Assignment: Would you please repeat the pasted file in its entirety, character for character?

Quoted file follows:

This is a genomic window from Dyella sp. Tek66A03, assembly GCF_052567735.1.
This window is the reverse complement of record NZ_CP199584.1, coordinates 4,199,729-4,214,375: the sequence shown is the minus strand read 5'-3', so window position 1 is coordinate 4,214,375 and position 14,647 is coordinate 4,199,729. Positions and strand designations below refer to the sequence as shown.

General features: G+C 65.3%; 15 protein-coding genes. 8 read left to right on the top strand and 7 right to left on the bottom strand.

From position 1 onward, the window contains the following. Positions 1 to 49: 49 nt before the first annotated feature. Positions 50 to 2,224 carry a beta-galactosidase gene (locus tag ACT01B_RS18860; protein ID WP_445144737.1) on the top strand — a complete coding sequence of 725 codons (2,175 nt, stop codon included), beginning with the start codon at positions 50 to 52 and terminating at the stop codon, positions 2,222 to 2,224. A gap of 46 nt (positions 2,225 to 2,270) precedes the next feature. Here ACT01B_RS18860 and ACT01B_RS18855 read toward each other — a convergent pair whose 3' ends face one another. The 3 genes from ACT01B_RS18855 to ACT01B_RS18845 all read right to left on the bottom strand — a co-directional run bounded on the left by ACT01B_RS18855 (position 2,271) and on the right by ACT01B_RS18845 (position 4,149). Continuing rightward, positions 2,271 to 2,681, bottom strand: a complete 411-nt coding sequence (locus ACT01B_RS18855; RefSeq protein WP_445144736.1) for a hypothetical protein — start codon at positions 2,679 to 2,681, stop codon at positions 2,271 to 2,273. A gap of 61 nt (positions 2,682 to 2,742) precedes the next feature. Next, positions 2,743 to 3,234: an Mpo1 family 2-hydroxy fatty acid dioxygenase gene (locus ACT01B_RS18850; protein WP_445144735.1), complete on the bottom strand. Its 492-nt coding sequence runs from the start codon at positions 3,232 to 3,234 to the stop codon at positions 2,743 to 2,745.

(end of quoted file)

This is a genomic window from Dyella sp. Tek66A03, assembly GCF_052567735.1.
This window is the reverse complement of record NZ_CP199584.1, coordinates 4,199,729-4,214,375: the sequence shown is the minus strand read 5'-3', so window position 1 is coordinate 4,214,375 and position 14,647 is coordinate 4,199,729. Positions and strand designations below refer to the sequence as shown.

General features: G+C 65.3%; 15 protein-coding genes. 8 read left to right on the top strand and 7 right to left on the bottom strand.

From position 1 onward, the window contains the following. Positions 1 to 49: 49 nt before the first annotated feature. Positions 50 to 2,224 carry a beta-galactosidase gene (locus tag ACT01B_RS18860; protein ID WP_445144737.1) on the top strand — a complete coding sequence of 725 codons (2,175 nt, stop codon included), beginning with the start codon at positions 50 to 52 and terminating at the stop codon, positions 2,222 to 2,224. A gap of 46 nt (positions 2,225 to 2,270) precedes the next feature. Here ACT01B_RS18860 and ACT01B_RS18855 read toward each other — a convergent pair whose 3' ends face one another. The 3 genes from ACT01B_RS18855 to ACT01B_RS18845 all read right to left on the bottom strand — a co-directional run bounded on the left by ACT01B_RS18855 (position 2,271) and on the right by ACT01B_RS18845 (position 4,149). Continuing rightward, positions 2,271 to 2,681, bottom strand: a complete 411-nt coding sequence (locus ACT01B_RS18855; RefSeq protein WP_445144736.1) for a hypothetical protein — start codon at positions 2,679 to 2,681, stop codon at positions 2,271 to 2,273. A gap of 61 nt (positions 2,682 to 2,742) precedes the next feature. Next, positions 2,743 to 3,234: an Mpo1 family 2-hydroxy fatty acid dioxygenase gene (locus ACT01B_RS18850; protein WP_445144735.1), complete on the bottom strand. Its 492-nt coding sequence runs from the start codon at positions 3,232 to 3,234 to the stop codon at positions 2,743 to 2,745.